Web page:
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Rua Kenana Hepetipa

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Title: Rua Kenana Hepetipa  
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Subject: Rua, Whakatane, Ngāi Tūhoe, New Zealand's Top 100 History Makers, 1907 in New Zealand, 1937 in New Zealand, Tohunga Suppression Act 1907, Judith Binney
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Rua Kenana Hepetipa

Rua Tapunui Kenana (1869–1937) was a Māori prophet, faith healer and land rights activist. He called himself Te Mihaia Hou, the New Messiah, and his messianic dreams for his people incorporated a range of pragmatic and comprehensible schemes aimed at improving the welfare of his followers. By 1908 he had built a new community at Maungapohatu in the heart of the isolated Urewera bush country. In 1916 police mounted an armed expedition, arriving at Maungapohatu on 2 April to arrest Rua for sedition. He was found not guilty on this charge but imprisoned for resisting arrest. Rua was released in April 1918 and returned to Maungapohatu, the community was however in decline and by the early 1930s, most people had left to find work elsewhere. Rua moved on to Matahi in the eastern Bay of Plenty and lived there until his death in 1937.

Early life

Rua was born in 1869 at Maungapohatu in the Urewera Country New Zealand. He was the posthumous son of Kenana Tumoana, who was killed at Makaretu in November 1868 while fighting for Te Kooti, and of Ngahiwi Te Rihi. Rua was a member of the Tamakaimoana hapu of the Tūhoe tribe and, although not a chief in his own right, was of high birth and could trace his descent from Potiki and Toroa of the Mataatua canoe.

In 1887 Rua left Maungapohatu to learn farming. He worked on sheep stations in the Gisborne and Bay of Plenty districts and was a member of a shearing gang on the East Coast. During this period he studied the Bible. In 1905 he returned to Maungapohatu where he set himself up as a prophet of the New Testament type. Here he formed his new self-sufficient community at Maungapohatu which he called the “New Jerusalem with its eventual population of between 800–1000 followers.

The prophet at Maungapohatu

Te Kooti Arikirangi, the founder of the Ringatu religion, had predicted before he died that he would have successor.[1] Rua's statement that he was the successor to Te Kooti was first announced through an experience that he underwent on Maungapohatu, the sacred mountain of Tuhoe. The oral narratives tell how Rua and his first wife, Pinepine Te Rika, were directed to climb the mountain by a supernatural apparition, later revealed to be the archangel Gabriel. There they were shown a hidden diamond, the guardian-stone of the land, whose bright light was shielded by Te Kooti's shawl. Rua, in his turn, covered it again to protect it. In some versions of the narrative Rua met both Whaitiri, the ancestress of Tuhoe, and Christ on the mountain. Rua would soon claim to be the Māori brother of Christ.[2]

The first of three periods of settlement at Maungapohatu, Rua arrived at this isolated outpost as the winter set in. Those who were there can still remember the harshness of that first year: the potato crop failed and there were no pigs to be had. Tatu, one of the Riwaiti, had to go back to Te Whaiti to collect 6 sows to start their own breeding colony. At least fifty people died that winter, most of them children, from the inadequacy of the houses, an outbreak of typhoid which came from the valley camps, and a measles epidemic which devastated the community. Sometimes there was nothing to eat but huhu, and the coarse toi leaves, normally used only for clothing. But from this inauspicious beginning, the community struggled on to a first summer of great plenty. Two groups had come together to build ‘te pa tapu o te atua’, the sacred of the Lord, The Tuhoe, about half the entire tribe, and the Whakatohea, who through confiscation were almost landless. To signify the union between these two Mataatua tribes, Rua constructed the house of the Lord, Hiruharama Hou, built with two gables. One side was for Tuhoe and the other for Whakatohea.[3]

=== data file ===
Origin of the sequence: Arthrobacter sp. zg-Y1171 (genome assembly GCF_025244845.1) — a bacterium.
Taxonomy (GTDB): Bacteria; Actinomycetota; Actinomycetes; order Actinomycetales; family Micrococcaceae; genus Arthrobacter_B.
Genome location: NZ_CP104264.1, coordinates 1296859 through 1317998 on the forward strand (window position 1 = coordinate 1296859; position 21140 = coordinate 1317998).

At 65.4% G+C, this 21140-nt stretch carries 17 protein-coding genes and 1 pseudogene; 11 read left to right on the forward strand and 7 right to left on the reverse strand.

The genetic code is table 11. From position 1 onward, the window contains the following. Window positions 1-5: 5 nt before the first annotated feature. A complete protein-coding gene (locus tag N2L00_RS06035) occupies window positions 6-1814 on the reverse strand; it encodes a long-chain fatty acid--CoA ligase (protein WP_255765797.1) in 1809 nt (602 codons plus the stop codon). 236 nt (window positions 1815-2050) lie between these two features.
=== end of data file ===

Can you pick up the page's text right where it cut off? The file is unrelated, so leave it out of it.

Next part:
Rua claimed to be the new Christ, the son of Jehovah, and said that no one who joined him would die. He called himself Te Mihaia Hou, the New Messiah. Rua owed his power to the great skill with which he applied the scriptures to the day today events in the lives of those who believed in him. His prophetic sayings (nga kupu whakari) gave meaning to a harsh existence, and offered hope to the future. He attempted to create a new system of land ownership and land usage. He organised a strong communal basis in all the settlements he founded but also emphasised the concept of family ownwership of property. He cast aside all traditional Māori tapu practices and replaced them with new forms specifically associated with the faith in himself as the Promised Messiah. His followers vested their lands in Rua and he had these surveyed and sold back to them. The settlement was administered by the prophet's own parliament. He also formed a Māori mining company to exploit the mineral resources of the Urewera. At the prophet's command, 5 miles of forest were cleared and a prosperous farming community grew up under his leadership. Rua acted as his people's banker and took tithes of all they earned. In return, he gave them a prosperity they had never before known.